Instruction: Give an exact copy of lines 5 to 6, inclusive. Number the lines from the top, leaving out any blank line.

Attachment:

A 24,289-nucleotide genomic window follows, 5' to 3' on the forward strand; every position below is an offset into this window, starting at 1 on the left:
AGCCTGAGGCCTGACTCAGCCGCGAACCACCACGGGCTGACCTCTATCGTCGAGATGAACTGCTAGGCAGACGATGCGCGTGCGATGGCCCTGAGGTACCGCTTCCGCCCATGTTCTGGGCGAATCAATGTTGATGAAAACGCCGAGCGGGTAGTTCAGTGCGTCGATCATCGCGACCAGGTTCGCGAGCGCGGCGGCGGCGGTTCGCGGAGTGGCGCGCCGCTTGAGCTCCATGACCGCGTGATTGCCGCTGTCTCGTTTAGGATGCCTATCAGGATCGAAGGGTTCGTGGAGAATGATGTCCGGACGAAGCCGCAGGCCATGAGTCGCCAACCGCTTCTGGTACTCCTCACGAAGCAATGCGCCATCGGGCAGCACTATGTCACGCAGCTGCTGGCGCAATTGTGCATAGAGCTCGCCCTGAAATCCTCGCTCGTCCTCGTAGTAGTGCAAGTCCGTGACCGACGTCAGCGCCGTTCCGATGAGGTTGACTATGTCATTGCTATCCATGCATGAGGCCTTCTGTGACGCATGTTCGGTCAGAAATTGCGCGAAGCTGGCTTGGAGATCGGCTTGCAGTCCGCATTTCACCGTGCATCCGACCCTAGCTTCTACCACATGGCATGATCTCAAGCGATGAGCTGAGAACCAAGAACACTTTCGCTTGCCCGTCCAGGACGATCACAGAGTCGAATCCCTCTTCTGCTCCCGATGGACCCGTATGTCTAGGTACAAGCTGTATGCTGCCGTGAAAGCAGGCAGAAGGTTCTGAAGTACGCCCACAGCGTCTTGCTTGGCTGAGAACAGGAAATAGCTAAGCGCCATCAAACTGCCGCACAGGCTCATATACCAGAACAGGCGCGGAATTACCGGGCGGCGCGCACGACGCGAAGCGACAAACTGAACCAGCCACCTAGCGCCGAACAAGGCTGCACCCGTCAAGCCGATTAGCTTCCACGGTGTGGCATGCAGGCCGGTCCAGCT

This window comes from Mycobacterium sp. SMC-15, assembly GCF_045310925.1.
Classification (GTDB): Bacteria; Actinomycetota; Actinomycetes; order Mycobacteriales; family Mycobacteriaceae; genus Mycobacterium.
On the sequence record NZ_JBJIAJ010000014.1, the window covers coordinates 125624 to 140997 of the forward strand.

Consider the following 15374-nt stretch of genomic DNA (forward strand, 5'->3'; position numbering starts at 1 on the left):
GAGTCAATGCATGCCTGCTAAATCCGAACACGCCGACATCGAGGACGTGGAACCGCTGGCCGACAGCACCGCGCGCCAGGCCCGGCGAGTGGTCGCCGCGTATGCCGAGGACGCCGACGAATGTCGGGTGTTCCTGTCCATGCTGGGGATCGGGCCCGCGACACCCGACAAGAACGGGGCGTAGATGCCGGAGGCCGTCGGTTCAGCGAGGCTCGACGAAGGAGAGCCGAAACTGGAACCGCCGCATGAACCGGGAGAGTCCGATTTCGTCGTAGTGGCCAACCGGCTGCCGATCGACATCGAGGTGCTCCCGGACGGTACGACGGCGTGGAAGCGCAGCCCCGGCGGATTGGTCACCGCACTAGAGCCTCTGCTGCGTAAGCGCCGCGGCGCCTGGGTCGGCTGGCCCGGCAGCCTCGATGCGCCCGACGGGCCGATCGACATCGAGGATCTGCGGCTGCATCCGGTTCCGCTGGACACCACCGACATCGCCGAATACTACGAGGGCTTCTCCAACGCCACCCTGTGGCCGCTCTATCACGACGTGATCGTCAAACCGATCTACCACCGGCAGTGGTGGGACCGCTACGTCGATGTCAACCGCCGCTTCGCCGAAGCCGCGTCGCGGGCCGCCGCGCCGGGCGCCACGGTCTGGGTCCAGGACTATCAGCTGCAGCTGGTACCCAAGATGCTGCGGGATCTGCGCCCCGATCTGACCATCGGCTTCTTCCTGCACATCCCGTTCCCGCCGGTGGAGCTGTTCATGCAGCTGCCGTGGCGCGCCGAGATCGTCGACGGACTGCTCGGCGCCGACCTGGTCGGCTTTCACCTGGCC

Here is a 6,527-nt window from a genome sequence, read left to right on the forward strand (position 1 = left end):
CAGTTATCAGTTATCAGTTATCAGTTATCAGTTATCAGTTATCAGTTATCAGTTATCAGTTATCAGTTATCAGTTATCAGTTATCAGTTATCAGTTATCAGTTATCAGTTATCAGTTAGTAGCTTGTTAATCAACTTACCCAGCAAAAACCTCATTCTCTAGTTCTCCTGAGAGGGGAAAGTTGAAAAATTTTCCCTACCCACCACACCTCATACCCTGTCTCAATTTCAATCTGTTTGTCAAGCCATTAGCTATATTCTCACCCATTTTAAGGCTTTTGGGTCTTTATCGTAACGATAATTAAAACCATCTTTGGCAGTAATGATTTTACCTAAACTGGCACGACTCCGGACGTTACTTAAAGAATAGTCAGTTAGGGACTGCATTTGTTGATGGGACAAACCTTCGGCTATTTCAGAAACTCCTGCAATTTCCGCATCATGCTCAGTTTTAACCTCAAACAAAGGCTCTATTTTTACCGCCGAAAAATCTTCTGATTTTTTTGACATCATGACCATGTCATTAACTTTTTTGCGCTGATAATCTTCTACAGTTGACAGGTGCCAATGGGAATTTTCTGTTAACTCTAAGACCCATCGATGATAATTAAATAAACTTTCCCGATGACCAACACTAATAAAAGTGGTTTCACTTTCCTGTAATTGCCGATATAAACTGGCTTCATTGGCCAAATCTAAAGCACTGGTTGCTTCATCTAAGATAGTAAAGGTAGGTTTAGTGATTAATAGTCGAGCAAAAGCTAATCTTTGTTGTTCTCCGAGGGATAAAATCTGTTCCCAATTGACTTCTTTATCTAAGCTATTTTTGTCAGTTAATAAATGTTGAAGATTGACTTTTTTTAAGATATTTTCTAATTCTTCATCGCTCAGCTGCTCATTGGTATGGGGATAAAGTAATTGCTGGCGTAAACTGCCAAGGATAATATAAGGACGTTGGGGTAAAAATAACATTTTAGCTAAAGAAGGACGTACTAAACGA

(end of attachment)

On the sequence record NZ_JBJIAJ010000014.1, the window covers coordinates 125624 to 140997 of the forward strand.

Consider the following 15374-nt stretch of genomic DNA (forward strand, 5'->3'; position numbering starts at 1 on the left):